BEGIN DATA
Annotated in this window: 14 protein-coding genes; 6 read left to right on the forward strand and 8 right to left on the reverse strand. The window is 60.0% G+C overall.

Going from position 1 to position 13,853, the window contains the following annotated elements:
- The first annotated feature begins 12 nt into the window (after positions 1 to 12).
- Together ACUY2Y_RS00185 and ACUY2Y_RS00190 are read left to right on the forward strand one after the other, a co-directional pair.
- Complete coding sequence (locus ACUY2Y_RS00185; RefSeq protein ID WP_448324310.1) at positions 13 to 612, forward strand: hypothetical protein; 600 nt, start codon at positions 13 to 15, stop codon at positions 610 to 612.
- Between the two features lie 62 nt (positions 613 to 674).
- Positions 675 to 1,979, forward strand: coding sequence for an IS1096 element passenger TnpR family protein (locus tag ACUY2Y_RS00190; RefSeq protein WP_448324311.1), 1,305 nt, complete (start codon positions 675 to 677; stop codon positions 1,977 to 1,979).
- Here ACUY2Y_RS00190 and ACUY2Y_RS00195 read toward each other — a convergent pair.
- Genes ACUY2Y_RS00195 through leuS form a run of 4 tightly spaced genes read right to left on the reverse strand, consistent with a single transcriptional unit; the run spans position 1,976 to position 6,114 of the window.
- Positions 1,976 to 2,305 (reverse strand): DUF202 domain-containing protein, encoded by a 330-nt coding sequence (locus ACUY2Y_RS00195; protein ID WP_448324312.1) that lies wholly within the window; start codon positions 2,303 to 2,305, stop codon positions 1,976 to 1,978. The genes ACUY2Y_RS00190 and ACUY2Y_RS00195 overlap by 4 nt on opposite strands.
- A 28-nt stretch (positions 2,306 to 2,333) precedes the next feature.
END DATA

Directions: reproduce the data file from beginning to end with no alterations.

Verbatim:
Annotated in this window: 14 protein-coding genes; 6 read left to right on the forward strand and 8 right to left on the reverse strand. The window is 60.0% G+C overall.

Going from position 1 to position 13,853, the window contains the following annotated elements:
- The first annotated feature begins 12 nt into the window (after positions 1 to 12).
- Together ACUY2Y_RS00185 and ACUY2Y_RS00190 are read left to right on the forward strand one after the other, a co-directional pair.
- Complete coding sequence (locus ACUY2Y_RS00185; RefSeq protein ID WP_448324310.1) at positions 13 to 612, forward strand: hypothetical protein; 600 nt, start codon at positions 13 to 15, stop codon at positions 610 to 612.
- Between the two features lie 62 nt (positions 613 to 674).
- Positions 675 to 1,979, forward strand: coding sequence for an IS1096 element passenger TnpR family protein (locus tag ACUY2Y_RS00190; RefSeq protein WP_448324311.1), 1,305 nt, complete (start codon positions 675 to 677; stop codon positions 1,977 to 1,979).
- Here ACUY2Y_RS00190 and ACUY2Y_RS00195 read toward each other — a convergent pair.
- Genes ACUY2Y_RS00195 through leuS form a run of 4 tightly spaced genes read right to left on the reverse strand, consistent with a single transcriptional unit; the run spans position 1,976 to position 6,114 of the window.
- Positions 1,976 to 2,305 (reverse strand): DUF202 domain-containing protein, encoded by a 330-nt coding sequence (locus ACUY2Y_RS00195; protein ID WP_448324312.1) that lies wholly within the window; start codon positions 2,303 to 2,305, stop codon positions 1,976 to 1,978. The genes ACUY2Y_RS00190 and ACUY2Y_RS00195 overlap by 4 nt on opposite strands.
- A 28-nt stretch (positions 2,306 to 2,333) precedes the next feature.